As for the strategy behind the Cardinal’s run game, Stanford loves to run on standard downs (65% of the time ranks 38th nationally), and they tend towards the run a little more than average (37%) on standard downs. Note that passing downs are 2nd down with at least 8 yards to go, and third or fourth down with at least five yards to go. Stanford is particularly effective, thanks to Bryce Love’s elusiveness, on those passing downs, ranking 8th nationally in passing down S&P+. Per my calculations, Stanford averaged 4.3 yards per rush on third down, and a hyper-efficient 8.58 yards per pass on third down. This third down matchup will be perhaps the crucial aspect of the Alamo Bowl: the Stanford Offense strings drives together by staying alive on third down, and TCU’s defense thrives on stopping third downs - the Frogs rank in the top twenty nationally in third down S/P+, and allow a 29.7% conversion rate on 3rd down (8th nationally).
In terms of pace, Stanford masquerades as a low tempo team, which is deceptive- rushes take more clock time in between than passes, and so pace numbers can be misleading. The Cardinal average 88.92 plays a game, about 8 plays fewer than the national average, very in line with a team that prefers the rush. Stanford averaged 25.01 yards per touchdown, also consistent with fewer plays. TCU’s defense is well familiar with that odd pace - the Frog defense averages about 86 plays a game. In the case of the Alamo Bowl, more might actually be less - stifling the rushing game depends on minimizing big plays and forcing Stanford to succeed by consistently gaining small yardage.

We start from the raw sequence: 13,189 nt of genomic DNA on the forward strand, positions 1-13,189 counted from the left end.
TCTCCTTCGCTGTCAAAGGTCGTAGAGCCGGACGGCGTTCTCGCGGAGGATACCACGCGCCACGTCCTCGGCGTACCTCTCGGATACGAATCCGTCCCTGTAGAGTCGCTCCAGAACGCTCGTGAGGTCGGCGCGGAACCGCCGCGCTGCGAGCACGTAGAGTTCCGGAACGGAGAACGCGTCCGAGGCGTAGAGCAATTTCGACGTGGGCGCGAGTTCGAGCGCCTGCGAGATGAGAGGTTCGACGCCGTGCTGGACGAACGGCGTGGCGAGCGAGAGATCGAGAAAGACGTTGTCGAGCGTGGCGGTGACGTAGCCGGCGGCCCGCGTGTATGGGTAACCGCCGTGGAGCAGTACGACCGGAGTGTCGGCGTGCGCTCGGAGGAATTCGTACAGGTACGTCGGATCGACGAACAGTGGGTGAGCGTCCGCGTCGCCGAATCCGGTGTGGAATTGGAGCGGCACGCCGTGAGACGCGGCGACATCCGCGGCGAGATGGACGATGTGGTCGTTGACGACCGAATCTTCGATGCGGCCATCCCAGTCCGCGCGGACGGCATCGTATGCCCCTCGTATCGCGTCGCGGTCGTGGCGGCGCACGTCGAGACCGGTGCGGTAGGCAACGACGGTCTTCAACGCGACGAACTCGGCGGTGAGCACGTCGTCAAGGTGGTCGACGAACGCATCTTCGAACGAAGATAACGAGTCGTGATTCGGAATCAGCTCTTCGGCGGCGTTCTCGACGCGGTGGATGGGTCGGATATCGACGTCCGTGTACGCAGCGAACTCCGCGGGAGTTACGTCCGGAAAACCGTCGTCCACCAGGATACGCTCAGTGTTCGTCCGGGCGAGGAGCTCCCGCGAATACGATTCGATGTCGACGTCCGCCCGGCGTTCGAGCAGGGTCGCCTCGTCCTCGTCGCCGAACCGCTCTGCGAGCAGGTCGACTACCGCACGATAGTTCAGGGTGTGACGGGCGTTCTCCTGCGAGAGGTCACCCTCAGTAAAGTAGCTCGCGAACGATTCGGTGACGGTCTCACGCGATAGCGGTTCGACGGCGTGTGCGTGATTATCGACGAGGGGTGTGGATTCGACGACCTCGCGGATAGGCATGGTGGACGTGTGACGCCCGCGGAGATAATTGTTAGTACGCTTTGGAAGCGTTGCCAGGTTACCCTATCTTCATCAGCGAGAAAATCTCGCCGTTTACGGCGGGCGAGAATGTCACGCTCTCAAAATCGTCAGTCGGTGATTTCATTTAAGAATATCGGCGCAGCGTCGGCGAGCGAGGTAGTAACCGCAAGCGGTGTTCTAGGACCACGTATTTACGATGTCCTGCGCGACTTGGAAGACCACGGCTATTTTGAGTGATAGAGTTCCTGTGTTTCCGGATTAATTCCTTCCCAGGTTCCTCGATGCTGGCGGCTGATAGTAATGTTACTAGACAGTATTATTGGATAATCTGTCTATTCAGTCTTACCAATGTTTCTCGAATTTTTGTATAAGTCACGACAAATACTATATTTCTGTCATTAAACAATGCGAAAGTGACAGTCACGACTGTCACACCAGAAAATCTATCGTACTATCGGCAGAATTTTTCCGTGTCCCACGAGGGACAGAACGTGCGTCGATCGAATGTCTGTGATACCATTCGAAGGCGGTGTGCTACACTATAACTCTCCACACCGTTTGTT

Stanford Defense (74th in Total Defense, 54th in S/P+):
1. Success Rate: 45%, 99th
2. IsoPPP 1.09, 34th
3. Avg. Field Position: 24.3, 1st
4. Pts. Per Scoring Opportunity: 4.01, 32nd
5. Turnover Luck: +7.41 points per game